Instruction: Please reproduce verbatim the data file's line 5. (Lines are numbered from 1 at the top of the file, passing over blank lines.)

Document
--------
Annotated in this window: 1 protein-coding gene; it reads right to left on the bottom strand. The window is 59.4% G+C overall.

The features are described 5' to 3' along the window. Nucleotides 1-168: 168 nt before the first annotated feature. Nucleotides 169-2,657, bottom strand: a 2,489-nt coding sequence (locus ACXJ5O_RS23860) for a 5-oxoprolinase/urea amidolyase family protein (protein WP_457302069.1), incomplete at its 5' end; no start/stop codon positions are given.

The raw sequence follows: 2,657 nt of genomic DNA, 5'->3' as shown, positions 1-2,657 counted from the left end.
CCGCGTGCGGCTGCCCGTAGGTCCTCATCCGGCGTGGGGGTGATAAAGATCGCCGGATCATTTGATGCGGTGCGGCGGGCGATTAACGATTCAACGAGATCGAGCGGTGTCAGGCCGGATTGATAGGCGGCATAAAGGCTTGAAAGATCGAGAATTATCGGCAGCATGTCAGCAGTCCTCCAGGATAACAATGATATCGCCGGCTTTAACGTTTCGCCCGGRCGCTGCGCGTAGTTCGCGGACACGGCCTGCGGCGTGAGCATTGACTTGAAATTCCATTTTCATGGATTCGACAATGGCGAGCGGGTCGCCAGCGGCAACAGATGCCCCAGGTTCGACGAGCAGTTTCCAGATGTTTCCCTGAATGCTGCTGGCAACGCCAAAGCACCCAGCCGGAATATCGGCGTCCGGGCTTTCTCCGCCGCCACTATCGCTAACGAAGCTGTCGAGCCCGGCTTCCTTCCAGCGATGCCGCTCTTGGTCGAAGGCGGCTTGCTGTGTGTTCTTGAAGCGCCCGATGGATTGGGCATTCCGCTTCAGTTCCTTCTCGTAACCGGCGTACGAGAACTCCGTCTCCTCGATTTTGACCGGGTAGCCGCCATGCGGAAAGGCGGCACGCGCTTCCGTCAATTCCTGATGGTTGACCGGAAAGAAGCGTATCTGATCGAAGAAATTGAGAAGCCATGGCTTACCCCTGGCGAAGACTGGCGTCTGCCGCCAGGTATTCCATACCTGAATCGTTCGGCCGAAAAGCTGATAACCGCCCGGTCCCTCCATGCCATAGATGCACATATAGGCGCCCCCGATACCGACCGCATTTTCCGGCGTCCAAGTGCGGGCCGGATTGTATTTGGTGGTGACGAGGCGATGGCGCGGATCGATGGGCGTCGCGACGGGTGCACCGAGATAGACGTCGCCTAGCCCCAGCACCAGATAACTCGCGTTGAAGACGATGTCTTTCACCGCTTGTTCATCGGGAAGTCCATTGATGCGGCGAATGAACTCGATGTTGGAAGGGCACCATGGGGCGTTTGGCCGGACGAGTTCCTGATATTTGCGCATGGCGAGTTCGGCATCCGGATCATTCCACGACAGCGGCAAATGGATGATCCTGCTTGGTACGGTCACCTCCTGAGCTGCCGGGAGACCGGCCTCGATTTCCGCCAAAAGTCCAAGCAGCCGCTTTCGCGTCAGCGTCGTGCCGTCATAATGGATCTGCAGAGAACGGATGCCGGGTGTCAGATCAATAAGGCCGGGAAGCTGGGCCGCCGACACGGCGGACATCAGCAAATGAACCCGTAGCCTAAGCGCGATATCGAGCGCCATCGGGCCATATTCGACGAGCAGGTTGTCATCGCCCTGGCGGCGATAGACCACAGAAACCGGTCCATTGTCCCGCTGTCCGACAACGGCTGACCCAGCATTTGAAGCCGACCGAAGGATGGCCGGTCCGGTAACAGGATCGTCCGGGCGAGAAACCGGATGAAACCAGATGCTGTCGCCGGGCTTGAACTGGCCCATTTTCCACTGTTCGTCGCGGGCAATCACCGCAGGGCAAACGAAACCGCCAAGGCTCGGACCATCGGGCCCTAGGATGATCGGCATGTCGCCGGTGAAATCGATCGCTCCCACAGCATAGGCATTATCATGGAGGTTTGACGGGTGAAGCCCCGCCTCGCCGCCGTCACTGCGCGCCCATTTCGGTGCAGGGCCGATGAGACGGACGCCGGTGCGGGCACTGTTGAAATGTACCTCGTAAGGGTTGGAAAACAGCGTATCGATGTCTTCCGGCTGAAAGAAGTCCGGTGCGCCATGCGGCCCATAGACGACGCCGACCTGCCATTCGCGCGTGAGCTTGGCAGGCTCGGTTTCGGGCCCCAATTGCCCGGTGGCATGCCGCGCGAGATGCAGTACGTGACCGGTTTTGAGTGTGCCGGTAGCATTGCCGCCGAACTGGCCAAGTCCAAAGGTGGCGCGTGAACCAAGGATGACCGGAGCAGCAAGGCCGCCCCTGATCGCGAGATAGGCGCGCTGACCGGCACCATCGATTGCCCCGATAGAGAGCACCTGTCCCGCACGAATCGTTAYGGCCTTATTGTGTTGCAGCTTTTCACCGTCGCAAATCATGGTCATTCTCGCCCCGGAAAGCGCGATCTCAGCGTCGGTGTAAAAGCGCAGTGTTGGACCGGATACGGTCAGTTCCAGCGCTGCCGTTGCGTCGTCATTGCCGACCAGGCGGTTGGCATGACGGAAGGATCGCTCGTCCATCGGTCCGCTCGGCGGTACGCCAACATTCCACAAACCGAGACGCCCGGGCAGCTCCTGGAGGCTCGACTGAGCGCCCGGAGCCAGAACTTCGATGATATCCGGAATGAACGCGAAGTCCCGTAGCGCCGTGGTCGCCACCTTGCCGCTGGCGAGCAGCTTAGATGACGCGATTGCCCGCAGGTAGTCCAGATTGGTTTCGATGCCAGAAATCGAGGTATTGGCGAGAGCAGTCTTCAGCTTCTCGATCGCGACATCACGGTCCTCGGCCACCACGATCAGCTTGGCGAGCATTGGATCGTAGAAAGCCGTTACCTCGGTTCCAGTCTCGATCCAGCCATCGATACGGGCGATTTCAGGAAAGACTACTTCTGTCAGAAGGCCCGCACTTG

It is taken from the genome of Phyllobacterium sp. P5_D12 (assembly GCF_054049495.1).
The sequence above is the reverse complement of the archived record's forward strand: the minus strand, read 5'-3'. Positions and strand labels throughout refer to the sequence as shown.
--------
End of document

It is taken from the genome of Phyllobacterium sp. P5_D12 (assembly GCF_054049495.1).